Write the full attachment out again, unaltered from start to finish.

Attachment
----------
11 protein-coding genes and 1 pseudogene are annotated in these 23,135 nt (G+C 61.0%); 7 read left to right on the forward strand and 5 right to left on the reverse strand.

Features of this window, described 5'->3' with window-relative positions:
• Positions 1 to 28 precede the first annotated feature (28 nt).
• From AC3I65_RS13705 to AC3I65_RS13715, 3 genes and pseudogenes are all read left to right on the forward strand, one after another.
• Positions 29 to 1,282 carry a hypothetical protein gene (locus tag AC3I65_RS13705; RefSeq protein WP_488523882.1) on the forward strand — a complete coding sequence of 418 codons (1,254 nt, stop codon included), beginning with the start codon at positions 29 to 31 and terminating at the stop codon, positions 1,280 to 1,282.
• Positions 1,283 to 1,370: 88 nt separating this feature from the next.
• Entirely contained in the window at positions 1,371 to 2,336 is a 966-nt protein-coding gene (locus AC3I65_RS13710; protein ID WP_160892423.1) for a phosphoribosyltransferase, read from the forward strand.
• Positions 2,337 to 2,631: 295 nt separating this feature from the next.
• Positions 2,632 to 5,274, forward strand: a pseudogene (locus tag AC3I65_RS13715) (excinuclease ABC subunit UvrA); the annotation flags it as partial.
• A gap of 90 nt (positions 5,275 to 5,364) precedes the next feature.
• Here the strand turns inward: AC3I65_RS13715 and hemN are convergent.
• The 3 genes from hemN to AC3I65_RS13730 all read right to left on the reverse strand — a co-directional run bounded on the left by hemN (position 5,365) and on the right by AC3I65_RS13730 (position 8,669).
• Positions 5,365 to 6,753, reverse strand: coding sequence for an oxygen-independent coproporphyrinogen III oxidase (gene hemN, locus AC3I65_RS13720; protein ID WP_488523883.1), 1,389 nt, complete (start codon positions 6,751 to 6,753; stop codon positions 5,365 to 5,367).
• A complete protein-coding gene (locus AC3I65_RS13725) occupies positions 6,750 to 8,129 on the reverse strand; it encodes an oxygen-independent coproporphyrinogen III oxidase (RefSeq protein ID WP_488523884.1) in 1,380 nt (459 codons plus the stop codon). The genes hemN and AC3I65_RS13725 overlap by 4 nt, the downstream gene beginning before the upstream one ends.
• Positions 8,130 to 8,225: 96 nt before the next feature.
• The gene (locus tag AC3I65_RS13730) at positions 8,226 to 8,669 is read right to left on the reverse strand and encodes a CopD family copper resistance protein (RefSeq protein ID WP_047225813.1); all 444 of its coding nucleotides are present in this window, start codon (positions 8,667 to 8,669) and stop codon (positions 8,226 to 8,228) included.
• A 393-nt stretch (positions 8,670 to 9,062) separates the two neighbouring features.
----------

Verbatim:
11 protein-coding genes and 1 pseudogene are annotated in these 23,135 nt (G+C 61.0%); 7 read left to right on the forward strand and 5 right to left on the reverse strand.

Features of this window, described 5'->3' with window-relative positions:
• Positions 1 to 28 precede the first annotated feature (28 nt).
• From AC3I65_RS13705 to AC3I65_RS13715, 3 genes and pseudogenes are all read left to right on the forward strand, one after another.
• Positions 29 to 1,282 carry a hypothetical protein gene (locus tag AC3I65_RS13705; RefSeq protein WP_488523882.1) on the forward strand — a complete coding sequence of 418 codons (1,254 nt, stop codon included), beginning with the start codon at positions 29 to 31 and terminating at the stop codon, positions 1,280 to 1,282.
• Positions 1,283 to 1,370: 88 nt separating this feature from the next.
• Entirely contained in the window at positions 1,371 to 2,336 is a 966-nt protein-coding gene (locus AC3I65_RS13710; protein ID WP_160892423.1) for a phosphoribosyltransferase, read from the forward strand.
• Positions 2,337 to 2,631: 295 nt separating this feature from the next.
• Positions 2,632 to 5,274, forward strand: a pseudogene (locus tag AC3I65_RS13715) (excinuclease ABC subunit UvrA); the annotation flags it as partial.
• A gap of 90 nt (positions 5,275 to 5,364) precedes the next feature.
• Here the strand turns inward: AC3I65_RS13715 and hemN are convergent.
• The 3 genes from hemN to AC3I65_RS13730 all read right to left on the reverse strand — a co-directional run bounded on the left by hemN (position 5,365) and on the right by AC3I65_RS13730 (position 8,669).
• Positions 5,365 to 6,753, reverse strand: coding sequence for an oxygen-independent coproporphyrinogen III oxidase (gene hemN, locus AC3I65_RS13720; protein ID WP_488523883.1), 1,389 nt, complete (start codon positions 6,751 to 6,753; stop codon positions 5,365 to 5,367).
• A complete protein-coding gene (locus AC3I65_RS13725) occupies positions 6,750 to 8,129 on the reverse strand; it encodes an oxygen-independent coproporphyrinogen III oxidase (RefSeq protein ID WP_488523884.1) in 1,380 nt (459 codons plus the stop codon). The genes hemN and AC3I65_RS13725 overlap by 4 nt, the downstream gene beginning before the upstream one ends.
• Positions 8,130 to 8,225: 96 nt before the next feature.
• The gene (locus tag AC3I65_RS13730) at positions 8,226 to 8,669 is read right to left on the reverse strand and encodes a CopD family copper resistance protein (RefSeq protein ID WP_047225813.1); all 444 of its coding nucleotides are present in this window, start codon (positions 8,667 to 8,669) and stop codon (positions 8,226 to 8,228) included.
• A 393-nt stretch (positions 8,670 to 9,062) separates the two neighbouring features.